I did a project for my masters on forensics and iPhones in particular and was amazed at what I got off of my old iPhone (sitting in my closet collecting dust). Every single text messages I had ever sent or received was accessible (over 2,000 in total), even the ones I deleted. All photos, and even locations and GPS data resided on the phone with lat and lon vectors pointing to my house and work (since the phone was used most in those places). Banking data, numbers from the apps I had used linked to my accounts (I don't use them anymore now knowing they store the actual passwords and banking/routing numbers on the phone! good grief)

I always advise people never to sell their phones on eBay... I know it is tempting because you can get a lot for these iPhones ($400+)... horrible idea from a security and privacy standpoint though.

I took a hammer to my old phone after doing this project... and buried it in my backyard.
Evrclr - if you factory reset your smartphone (which says it formats the card) does that delete all that old info? I got a new phone that I didn't like and reset it and returned in a month later. I assumed my data was toast, but...
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Old 05-30-2012, 01:07 PM   #17
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Evrclr - if you factory reset your smartphone (which says it formats the card) does that delete all that old info? I got a new phone that I didn't like and reset it and returned in a month later. I assumed my data was toast, but...
I'm 99% sure that all it does it delete the pointers to the file locations. It's not actually wiping the data through multiple passes, which is required to really remove deleted content. To really delete memory you have to overwrite it with something else (another file, or blank space), which takes up time, and battery life... that is why programs don't delete things efficiently. It makes them look slow. Instead they take a shortcut and just say... let me throw away all of these pointers to the memory locations and call them deleted.

Here is a good way to envision how it works. Imagine its dark outside and you are writing notes on the beach sand. Every time you write a note (a file) you shine a flashlight (pointer) on it and remember where to shine it again if you need the note. When you want to delete the note, instead of wiping it from the sand, all you do is forget the location you stored it at and consider it gone/deleted. This doesn't stop someone else from combing the beach with another flashlight to find that note (file). Programs are written to traverse the entire file system looking for these files in "deleted space"

That said, no one is going to pay $200+ for your iPhone just for a chance to steal whatever personal data you left on the phone hoping for something they could exploit...

However, I wouldn't want that information out of my control.
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Old 05-30-2012, 02:29 PM   #18
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Agree... having a phone locked in the first place is not customer friendly... my wife tells me in Europe all you need to do is buy a sim card from a phone company, slip it into your phone and start calling... when you go into another country, buy another sim...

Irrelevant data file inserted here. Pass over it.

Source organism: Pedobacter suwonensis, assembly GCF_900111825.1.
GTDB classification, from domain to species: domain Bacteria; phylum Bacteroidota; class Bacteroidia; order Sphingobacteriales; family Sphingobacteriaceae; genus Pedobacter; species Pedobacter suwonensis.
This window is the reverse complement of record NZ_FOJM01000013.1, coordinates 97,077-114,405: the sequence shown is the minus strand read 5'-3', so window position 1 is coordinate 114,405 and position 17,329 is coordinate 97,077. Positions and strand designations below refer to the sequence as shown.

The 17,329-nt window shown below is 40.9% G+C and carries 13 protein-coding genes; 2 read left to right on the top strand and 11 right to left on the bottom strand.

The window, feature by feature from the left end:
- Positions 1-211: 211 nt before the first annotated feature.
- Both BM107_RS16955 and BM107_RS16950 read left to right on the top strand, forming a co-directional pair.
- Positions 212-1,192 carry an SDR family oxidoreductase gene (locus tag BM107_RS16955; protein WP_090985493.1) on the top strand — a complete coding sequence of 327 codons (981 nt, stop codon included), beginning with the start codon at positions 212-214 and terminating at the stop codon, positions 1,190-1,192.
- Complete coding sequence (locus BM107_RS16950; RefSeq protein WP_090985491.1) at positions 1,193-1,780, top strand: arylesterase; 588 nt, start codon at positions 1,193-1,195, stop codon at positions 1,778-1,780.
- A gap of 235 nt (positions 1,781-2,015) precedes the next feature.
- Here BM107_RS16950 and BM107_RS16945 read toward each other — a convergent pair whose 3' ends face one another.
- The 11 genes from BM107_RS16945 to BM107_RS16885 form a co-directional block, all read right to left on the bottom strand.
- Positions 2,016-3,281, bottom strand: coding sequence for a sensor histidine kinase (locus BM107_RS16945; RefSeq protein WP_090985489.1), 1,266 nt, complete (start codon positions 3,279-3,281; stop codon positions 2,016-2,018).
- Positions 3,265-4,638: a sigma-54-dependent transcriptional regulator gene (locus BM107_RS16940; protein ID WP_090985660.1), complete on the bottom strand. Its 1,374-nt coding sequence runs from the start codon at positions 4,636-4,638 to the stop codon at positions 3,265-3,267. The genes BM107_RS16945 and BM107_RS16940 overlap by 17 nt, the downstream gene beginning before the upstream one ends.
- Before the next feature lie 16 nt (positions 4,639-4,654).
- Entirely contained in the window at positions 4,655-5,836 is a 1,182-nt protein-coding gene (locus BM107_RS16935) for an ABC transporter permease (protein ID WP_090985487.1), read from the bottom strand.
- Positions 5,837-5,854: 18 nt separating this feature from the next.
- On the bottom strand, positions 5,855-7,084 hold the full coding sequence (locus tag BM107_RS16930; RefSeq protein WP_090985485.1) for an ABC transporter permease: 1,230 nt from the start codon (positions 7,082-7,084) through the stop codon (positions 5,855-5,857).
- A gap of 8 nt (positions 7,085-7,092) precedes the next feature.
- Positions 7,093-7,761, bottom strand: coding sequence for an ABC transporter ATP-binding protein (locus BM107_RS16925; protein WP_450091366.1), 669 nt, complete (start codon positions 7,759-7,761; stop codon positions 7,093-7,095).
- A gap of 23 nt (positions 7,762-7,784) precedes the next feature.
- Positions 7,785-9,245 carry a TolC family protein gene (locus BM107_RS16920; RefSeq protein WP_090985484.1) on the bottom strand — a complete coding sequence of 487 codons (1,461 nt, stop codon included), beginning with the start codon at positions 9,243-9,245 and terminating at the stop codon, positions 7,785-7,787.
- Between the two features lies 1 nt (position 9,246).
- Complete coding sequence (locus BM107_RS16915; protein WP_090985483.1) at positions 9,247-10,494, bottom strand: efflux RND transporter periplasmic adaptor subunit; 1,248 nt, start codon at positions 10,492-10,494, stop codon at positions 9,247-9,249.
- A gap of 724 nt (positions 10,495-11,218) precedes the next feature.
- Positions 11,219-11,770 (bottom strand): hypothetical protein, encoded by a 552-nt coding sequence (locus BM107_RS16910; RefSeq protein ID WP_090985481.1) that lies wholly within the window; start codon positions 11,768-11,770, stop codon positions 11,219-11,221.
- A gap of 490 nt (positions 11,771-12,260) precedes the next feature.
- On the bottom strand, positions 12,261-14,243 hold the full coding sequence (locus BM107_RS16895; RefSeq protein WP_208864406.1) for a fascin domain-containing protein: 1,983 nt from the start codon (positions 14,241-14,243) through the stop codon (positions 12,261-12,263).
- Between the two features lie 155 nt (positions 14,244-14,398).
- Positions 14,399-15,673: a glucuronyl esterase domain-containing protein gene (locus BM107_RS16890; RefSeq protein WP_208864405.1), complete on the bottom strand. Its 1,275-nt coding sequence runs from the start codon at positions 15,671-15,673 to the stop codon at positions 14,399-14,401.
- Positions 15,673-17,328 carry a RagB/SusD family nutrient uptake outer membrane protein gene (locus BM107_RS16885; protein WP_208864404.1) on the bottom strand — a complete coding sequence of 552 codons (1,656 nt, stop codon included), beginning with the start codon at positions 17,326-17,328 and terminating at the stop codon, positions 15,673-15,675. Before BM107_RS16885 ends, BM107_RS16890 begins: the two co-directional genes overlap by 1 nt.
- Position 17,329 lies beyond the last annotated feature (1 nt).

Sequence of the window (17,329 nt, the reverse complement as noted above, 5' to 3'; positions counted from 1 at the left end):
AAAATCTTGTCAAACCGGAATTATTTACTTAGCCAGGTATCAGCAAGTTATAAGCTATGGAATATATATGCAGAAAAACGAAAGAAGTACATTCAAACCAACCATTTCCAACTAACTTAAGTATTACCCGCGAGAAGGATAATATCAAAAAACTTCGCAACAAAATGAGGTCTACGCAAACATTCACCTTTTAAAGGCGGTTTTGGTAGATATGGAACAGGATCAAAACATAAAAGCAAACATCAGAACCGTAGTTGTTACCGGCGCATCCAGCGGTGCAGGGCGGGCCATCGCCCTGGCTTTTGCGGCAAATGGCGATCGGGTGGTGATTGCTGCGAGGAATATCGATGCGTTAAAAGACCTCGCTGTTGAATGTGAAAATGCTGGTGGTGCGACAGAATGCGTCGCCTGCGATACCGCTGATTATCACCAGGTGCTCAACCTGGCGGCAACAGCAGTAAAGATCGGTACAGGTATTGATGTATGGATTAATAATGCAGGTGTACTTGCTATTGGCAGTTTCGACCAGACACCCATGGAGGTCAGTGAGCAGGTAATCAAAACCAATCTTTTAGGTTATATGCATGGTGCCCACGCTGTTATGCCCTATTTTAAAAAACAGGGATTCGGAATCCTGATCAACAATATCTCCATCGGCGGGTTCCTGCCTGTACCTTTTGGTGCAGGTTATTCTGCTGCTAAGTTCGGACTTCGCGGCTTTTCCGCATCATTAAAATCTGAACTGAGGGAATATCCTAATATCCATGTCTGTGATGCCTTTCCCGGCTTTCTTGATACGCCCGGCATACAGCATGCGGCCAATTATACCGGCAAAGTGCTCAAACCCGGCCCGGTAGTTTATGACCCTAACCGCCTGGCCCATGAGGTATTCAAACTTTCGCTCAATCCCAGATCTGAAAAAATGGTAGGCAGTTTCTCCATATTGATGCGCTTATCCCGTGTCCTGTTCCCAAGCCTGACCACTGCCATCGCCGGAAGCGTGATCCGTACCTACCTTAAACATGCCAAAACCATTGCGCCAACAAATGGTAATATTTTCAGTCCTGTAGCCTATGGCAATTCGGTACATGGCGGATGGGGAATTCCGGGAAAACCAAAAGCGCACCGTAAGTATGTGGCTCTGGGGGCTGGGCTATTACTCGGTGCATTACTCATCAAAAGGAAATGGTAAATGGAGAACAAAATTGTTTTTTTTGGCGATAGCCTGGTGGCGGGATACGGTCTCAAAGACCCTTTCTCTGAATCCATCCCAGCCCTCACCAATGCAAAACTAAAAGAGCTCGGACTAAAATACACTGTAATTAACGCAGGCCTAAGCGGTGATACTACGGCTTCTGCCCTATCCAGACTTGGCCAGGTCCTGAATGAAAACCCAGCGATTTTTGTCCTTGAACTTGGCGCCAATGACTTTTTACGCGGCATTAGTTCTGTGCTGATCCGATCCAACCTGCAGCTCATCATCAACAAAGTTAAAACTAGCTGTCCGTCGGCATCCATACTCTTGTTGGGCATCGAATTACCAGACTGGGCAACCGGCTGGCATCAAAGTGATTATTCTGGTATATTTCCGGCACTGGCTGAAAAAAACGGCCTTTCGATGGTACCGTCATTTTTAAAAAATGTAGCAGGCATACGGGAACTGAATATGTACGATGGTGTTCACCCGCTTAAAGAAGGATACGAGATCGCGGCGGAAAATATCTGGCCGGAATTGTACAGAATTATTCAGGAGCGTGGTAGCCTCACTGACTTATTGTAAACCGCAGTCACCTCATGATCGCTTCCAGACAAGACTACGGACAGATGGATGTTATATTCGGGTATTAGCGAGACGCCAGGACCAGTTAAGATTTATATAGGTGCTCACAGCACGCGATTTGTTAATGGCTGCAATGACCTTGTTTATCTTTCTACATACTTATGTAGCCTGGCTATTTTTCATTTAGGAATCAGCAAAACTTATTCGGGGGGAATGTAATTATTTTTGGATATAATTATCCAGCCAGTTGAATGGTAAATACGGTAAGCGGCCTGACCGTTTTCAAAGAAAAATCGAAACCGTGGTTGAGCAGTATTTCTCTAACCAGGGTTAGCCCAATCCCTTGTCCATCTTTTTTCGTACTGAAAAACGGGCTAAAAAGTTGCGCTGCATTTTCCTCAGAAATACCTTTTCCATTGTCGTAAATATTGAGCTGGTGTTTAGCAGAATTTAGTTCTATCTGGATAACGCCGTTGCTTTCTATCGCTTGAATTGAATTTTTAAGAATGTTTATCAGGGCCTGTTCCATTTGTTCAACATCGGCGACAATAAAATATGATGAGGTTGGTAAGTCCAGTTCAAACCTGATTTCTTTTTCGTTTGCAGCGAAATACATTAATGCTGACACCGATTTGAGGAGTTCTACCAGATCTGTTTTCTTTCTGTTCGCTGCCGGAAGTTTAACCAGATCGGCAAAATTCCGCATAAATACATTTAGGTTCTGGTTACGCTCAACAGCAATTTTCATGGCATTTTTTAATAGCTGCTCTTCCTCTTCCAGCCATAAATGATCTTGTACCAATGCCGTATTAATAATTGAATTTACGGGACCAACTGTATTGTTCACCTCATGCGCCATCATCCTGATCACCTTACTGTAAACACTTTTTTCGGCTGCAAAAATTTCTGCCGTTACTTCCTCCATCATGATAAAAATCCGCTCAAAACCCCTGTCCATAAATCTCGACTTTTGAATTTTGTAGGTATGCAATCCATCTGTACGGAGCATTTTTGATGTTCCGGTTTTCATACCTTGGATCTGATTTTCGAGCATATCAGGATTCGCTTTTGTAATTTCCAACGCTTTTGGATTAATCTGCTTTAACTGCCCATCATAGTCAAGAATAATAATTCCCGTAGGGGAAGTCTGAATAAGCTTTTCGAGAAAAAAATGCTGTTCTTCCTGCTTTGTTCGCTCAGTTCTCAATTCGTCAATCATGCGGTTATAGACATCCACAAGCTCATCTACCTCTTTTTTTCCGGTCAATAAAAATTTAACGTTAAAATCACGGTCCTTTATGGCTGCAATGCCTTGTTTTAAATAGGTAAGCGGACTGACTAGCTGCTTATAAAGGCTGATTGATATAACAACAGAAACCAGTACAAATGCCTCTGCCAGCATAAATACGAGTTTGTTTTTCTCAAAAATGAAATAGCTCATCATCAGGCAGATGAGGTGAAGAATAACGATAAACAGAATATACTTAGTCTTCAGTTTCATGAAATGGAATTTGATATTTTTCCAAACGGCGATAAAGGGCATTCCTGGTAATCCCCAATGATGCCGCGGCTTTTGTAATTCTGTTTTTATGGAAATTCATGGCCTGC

If all you want to do is change phones, buy it and move your sim from your old phone to your new phone... done...
Same system in most of Aisa
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Old 05-31-2012, 10:04 PM   #19
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That's really interesting about the data. It makes me glad that I really didn't use my iphone for anything really confidential or do put in bank account numbers or log ins. And, of course, the thing is that I couldn't really just afford to throw all these phones away when we had to switch carriers. But this certainly does reinforce in me not keeping any confidential data on an iphone (or other smartphone).
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Old 06-01-2012, 09:15 AM   #20
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...my wife tells me in Europe all you need to do is buy a sim card from a phone company, slip it into your phone and start calling... when you go into another country, buy another sim...

If all you want to do is change phones, buy it and move your sim from your old phone to your new phone... done...

(if this is wrong, I am blaming my wife , when I lived in the UK, I never did buy a cell phone)
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Same system in most of Aisa
Same system in the US also (with certain carriers/hardware). ATT and T-Mobile for example, both use GSM hardware and SIM cards. You can (and I have) move a SIM card between different phones, and the phone takes on the account of the SIM card. I have done this with several of the phones in our family, switching back and forth at will, and also to re-use some AT&T phones we had with T-Mobile.

I had to get the AT&T phones unlocked to use them with a T-Mobile SIM. T-Mobile work with each other without unlocking (even between pre-pay and contract). The process was as described in this thread (some codes need to be physically entered in the phone) - they need the IMEI and account info. While people are saying this is customer unfriendly, it is also providing some customer protection (it's easier to sell unlocked phones - you really want anyone to grab your phone and unlock it w/o your permission?).

-ERD50